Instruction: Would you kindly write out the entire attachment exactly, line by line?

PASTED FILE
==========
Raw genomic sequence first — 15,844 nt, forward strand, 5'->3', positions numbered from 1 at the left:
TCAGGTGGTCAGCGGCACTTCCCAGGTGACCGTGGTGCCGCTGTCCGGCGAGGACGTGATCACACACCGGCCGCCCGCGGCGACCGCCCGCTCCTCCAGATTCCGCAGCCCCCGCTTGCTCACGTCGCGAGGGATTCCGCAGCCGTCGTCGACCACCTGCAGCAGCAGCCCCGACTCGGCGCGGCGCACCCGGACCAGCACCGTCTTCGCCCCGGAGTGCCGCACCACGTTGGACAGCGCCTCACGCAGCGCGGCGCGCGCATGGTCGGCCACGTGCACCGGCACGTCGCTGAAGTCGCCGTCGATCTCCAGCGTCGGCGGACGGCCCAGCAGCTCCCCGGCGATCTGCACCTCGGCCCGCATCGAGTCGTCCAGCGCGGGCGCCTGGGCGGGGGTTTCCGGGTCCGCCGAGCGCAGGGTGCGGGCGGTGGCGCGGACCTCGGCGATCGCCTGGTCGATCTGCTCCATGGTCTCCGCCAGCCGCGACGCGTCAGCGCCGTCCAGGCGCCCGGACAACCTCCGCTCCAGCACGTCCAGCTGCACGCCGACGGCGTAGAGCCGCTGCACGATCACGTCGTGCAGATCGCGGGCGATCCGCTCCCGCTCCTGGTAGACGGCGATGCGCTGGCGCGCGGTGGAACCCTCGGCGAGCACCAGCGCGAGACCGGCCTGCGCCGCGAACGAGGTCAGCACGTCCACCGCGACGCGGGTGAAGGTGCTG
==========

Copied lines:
Raw genomic sequence first — 15,844 nt, forward strand, 5'->3', positions numbered from 1 at the left:
TCAGGTGGTCAGCGGCACTTCCCAGGTGACCGTGGTGCCGCTGTCCGGCGAGGACGTGATCACACACCGGCCGCCCGCGGCGACCGCCCGCTCCTCCAGATTCCGCAGCCCCCGCTTGCTCACGTCGCGAGGGATTCCGCAGCCGTCGTCGACCACCTGCAGCAGCAGCCCCGACTCGGCGCGGCGCACCCGGACCAGCACCGTCTTCGCCCCGGAGTGCCGCACCACGTTGGACAGCGCCTCACGCAGCGCGGCGCGCGCATGGTCGGCCACGTGCACCGGCACGTCGCTGAAGTCGCCGTCGATCTCCAGCGTCGGCGGACGGCCCAGCAGCTCCCCGGCGATCTGCACCTCGGCCCGCATCGAGTCGTCCAGCGCGGGCGCCTGGGCGGGGGTTTCCGGGTCCGCCGAGCGCAGGGTGCGGGCGGTGGCGCGGACCTCGGCGATCGCCTGGTCGATCTGCTCCATGGTCTCCGCCAGCCGCGACGCGTCAGCGCCGTCCAGGCGCCCGGACAACCTCCGCTCCAGCACGTCCAGCTGCACGCCGACGGCGTAGAGCCGCTGCACGATCACGTCGTGCAGATCGCGGGCGATCCGCTCCCGCTCCTGGTAGACGGCGATGCGCTGGCGCGCGGTGGAACCCTCGGCGAGCACCAGCGCGAGACCGGCCTGCGCCGCGAACGAGGTCAGCACGTCCACCGCGACGCGGGTGAAGGTGCTG